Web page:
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UPDATE 1-China's pork consumption falls as African swine fever spreads

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WUHAN, China, May 17 (Reuters) - A decline in Chinese pork consumption is keeping a lid on prices, an executive at China's top pig producer Wens Foodstuff Group said on Friday, even as pork output slumps in the country, the world's biggest producer of the meat.

The fall in consumption comes as an epidemic of African swine fever has ravaged China's pig herd, the world's largest, curbing demand for the country's favorite meat.

African swine fever kills almost all pigs infected but does not harm people. However, news of the disease was having "a psychological effect," leading consumers to reduce pork consumption over the short-term, Luo Xufang, president of Wens' pig industry division told Reuters on the sidelines of an industry event.

China slaughters almost 700 million pigs a year and pork is by far the most widely eaten meat.

Wens is the country's largest pig farmer and also biggest producer of poultry.

Luo did not provide details of the consumption decline but pork prices have risen little since the start of April, despite an increasing decline in hog production.

China's sow herd in April fell 22.3 percent compared with the same month a year earlier, data from the Ministry of Agriculture and Rural Affairs showed this week.

The country's pork prices are also being kept in check as frozen pork stocks are being sold since slaughterhouses have slowed down business in order to comply with new rules to test for African swine fever.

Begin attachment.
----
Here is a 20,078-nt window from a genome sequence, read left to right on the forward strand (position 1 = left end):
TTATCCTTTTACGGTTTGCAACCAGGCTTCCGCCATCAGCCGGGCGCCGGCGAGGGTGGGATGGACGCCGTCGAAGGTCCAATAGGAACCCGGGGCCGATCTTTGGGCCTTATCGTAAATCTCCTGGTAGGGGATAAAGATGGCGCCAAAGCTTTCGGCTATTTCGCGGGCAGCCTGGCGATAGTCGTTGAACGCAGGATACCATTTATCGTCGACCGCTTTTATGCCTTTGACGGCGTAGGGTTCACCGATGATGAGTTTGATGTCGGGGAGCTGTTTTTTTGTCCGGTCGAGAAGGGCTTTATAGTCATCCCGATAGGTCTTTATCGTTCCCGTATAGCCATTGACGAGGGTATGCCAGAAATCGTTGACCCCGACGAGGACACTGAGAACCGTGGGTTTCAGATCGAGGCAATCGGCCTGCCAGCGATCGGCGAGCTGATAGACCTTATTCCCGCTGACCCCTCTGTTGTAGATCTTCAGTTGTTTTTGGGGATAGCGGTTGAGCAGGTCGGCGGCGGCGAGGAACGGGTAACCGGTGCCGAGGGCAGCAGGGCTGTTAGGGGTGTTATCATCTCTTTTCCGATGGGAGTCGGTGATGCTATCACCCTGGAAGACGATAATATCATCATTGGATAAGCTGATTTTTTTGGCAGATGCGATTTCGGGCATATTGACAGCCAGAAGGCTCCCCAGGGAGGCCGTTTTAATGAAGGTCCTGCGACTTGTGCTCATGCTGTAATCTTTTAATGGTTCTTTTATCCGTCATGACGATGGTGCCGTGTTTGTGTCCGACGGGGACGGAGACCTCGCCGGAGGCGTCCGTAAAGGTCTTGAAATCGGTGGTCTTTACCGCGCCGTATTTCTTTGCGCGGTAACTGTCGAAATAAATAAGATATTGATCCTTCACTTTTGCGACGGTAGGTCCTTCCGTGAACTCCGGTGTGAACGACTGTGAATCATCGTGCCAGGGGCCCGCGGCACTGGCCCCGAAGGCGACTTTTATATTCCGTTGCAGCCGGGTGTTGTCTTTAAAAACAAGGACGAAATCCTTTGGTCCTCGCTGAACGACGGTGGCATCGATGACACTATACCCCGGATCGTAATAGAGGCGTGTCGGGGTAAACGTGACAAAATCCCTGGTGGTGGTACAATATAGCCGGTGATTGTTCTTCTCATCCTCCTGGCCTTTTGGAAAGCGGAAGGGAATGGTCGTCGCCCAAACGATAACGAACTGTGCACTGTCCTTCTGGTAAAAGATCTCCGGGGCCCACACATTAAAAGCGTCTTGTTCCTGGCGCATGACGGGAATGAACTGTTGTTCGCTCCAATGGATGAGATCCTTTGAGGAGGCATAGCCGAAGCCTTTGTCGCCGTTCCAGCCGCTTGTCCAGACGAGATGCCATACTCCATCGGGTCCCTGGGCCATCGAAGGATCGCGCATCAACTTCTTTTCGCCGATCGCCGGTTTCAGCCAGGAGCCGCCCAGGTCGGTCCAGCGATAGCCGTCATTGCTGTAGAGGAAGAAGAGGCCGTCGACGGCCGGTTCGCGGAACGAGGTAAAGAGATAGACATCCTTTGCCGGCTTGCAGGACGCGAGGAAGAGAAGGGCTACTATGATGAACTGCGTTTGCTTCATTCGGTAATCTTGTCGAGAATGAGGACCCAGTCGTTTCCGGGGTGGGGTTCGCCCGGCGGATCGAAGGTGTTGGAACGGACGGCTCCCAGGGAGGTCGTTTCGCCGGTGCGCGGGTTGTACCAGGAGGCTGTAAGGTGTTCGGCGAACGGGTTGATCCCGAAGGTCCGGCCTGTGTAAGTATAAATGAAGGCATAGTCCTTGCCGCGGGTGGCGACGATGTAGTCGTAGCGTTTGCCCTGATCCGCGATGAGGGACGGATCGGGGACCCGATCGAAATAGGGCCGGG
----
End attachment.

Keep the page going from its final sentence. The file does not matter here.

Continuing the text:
Still, the industry is expecting prices to rise in the second half, with production still falling.

"With the disease still present, it will keep falling," Qin Yinglin, president of Muyuan Foods, China's second-largest pig farmer, told Reuters.

Chinese Vice premier Hu Chunhua said late on Thursday that pig farmers must be encouraged to restock farms as worries grow over the impact of rising pork prices on the economy and social stability.

However, farmers are nervous about repopulating farms that have had outbreaks because of the risk of new pigs catching the fatal disease if the farm has not been properly decontaminated.

Chen Guanghua, an official with the Ministry of Agriculture and Rural Affairs, said the government needed to issue further measures to support a recovery in production.

Luo told the conference he was not aware of any successful replenishment of infected farms. Qin told Reuters later that his company had successfully repopulated farms, without giving details.

"Repopulation is very fast. We've done it very well, its successful," he said.

China has reported 126 outbreaks of African swine fever on domestic pig farms but it has not confirmed the disease on many large producers. Industry insiders say many large-scale farms have experienced numerous outbreaks.

(Reporting by Dominique Patton; writing by Hallie Gu; editing by Richard Pullin and Christian Schmollinger)